I did not learn this lesson until fairly recently myself, despite having begun my journey years ago.

Recognizing a helping hand when it is there.

There was one person, in particular, who continually reached out as I began to spiral back into a mentally dark place. In moments of depression, of self-loathing hatred that I tried to shed like dead skin, a friend continued to appear to check up on me, the only ray of light in a quickening darkness that seemed impenetrable, and always growing darker.

The depression passed, as it always inevitably does, and I realized in the clarity that followed that there were, in fact, people around me who cared about me, even if my mind told me otherwise. Like the protagonist of my novel, in those moments, I felt alone in a room full of people. And every room had this bluish tinge that never seemed to fade: A blue room for a blue mind.

I reached out to my friend, and I opened up in a serious and sincere way for the first time to anyone, and I was lucky enough to find that she was receptive, and willing to forgive me.

In my personal audit, I realized that when a depressed mood washed over me, I became outwardly hostile, harsh, and oftentimes no one someone would want to be around, with every spoken word shelled in hollow angry tones. I seemed bitter, and angry, even though internally I was the farthest thing from it.

Yet when she forgave me, I felt like weeping openly. She would go on to become something of a mentor, guiding me toward therapy, and helping me to see the value of myself and what I had to give to the world.

Whether only to yourself, or to those around you, personal accountability begins with acceptance.

While the journey toward self-love is one that will last for the rest of your life, with many twists, turns, and occasionally back-tracking, there is one important final step for what we call the first phase: seeking help.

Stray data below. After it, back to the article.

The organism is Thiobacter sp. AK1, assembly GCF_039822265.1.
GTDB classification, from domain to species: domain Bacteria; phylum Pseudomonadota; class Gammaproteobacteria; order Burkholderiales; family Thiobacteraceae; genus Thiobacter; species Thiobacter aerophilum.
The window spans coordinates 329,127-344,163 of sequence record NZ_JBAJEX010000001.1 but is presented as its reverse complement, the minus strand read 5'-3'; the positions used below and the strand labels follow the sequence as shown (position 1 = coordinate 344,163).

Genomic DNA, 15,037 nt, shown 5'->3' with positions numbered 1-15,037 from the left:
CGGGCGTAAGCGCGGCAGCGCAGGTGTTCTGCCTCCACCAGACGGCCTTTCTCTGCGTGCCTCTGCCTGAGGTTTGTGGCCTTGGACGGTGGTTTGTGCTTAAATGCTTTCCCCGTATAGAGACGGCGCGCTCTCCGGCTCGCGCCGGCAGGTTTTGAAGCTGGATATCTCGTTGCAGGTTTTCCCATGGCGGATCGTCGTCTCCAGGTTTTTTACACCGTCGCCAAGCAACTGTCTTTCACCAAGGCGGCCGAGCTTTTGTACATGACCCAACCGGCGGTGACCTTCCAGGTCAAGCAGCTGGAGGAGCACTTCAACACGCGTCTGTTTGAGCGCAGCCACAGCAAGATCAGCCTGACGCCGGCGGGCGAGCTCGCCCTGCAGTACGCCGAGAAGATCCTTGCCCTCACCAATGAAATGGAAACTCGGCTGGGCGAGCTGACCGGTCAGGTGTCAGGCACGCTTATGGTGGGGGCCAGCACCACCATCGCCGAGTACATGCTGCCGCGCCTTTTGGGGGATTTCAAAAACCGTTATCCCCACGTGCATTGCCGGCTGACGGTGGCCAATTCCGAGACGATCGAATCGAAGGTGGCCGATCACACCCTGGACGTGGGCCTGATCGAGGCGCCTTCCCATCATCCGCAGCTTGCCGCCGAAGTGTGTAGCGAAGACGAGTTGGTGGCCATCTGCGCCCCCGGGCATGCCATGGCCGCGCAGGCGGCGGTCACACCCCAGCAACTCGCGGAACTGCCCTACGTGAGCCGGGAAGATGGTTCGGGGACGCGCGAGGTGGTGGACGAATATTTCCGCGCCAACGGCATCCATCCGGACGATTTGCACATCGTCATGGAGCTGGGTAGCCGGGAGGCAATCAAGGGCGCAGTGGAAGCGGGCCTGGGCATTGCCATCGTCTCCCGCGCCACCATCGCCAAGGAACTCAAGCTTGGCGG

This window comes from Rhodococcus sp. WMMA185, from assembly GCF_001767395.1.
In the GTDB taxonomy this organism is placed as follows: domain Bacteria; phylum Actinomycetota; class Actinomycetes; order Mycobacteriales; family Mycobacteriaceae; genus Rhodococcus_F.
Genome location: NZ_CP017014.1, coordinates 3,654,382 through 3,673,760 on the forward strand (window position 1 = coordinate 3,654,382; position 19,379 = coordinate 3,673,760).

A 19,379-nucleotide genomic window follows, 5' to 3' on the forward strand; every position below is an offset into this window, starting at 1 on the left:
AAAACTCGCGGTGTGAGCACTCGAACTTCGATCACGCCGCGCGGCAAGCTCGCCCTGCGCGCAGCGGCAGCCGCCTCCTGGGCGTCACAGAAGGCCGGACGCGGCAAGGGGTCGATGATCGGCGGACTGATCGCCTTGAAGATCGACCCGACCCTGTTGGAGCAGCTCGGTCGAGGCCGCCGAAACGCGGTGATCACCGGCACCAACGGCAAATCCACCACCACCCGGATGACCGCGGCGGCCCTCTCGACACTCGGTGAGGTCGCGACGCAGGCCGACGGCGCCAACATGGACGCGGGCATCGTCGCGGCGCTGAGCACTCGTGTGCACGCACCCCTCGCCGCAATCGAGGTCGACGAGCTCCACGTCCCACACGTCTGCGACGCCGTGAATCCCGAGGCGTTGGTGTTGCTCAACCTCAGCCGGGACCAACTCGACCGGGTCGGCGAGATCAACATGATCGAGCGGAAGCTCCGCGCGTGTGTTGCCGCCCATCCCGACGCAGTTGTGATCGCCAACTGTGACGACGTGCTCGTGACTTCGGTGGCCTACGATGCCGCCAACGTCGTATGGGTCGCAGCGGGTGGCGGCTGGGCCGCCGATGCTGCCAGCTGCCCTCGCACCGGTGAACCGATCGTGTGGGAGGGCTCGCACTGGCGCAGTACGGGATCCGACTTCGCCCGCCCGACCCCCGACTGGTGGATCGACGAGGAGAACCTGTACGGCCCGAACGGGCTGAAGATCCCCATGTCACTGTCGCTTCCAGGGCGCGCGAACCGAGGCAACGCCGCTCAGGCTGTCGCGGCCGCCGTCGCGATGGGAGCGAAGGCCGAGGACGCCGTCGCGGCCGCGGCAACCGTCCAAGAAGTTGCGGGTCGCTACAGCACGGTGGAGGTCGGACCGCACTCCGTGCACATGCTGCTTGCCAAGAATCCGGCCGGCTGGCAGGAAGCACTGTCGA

Seeking help when you feel all alone.

While I have written here about being privileged and lucky enough to have someone who did not give up on me, I know also what it means to be alone. It likely took me two really bad bouts with depression to understand what it means to truly make amends because during my first serious bout, just after my Grandfather’s death in 2016, I was alone and did not really have anyone in that time of struggle. So then, the question becomes, what would I have done in that moment, and what should you do if there is no one around when you find yourself wanting to make amends to yourself?

If you need professional help, it is important to reach out.

Find mental health resources in your area. Therapy is the best start, yet this can be cost prohibitive for many, especially now in the uncertainty of 2020, and the looming election cannot be making the strain on mental health services any lighter. Yet one thing that both Google and social media can be tremendous with is finding support groups, and making real connections with real people who may be going through the same thing.

The Love Yourself Foundation, promotes self-love practices, and consistently provides content that promotes these practices. Art has always been a central means of that expression.

In the days following that revelation of reaching out, I found myself writing extensively about those dark moments as viewed from the other side. One piece that stood out more than others was a poem I simply titled Anger. I usually dated my work, but for some reason, the only thing I wrote was “5:49pm on a Monday” in the upper righthand corner. Perhaps some part of me didn’t want to remember.

Yet the final stanzas of this poem are more abrupt, and more striking now than what I remembered writing a couple of years ago, lines I want to end with now:

There’s help somewhere out there, past the seas of despair,

I just have to reach out, and other hands will grab me that have always been there,

I will seek the help I need,

And no longer will I plead,

And perhaps there will come a day,

When the world will see me in a new way.

There is help out there now. The sun is still shining. Just reach out. This is your moment, do not let anyone, especially those dastardly voices in the back of your mind, take it from you.


About the Author

Originally from New Jersey, Shane moved to Las Vegas to start his college career. He has now entered his last semester at UNLV and will be receiving a Bachelor's Degree in English and Professional Writing. Shane has also obtained an Associates Degree in Criminal Justice (with high honors), and has written several novels, two of which have been published.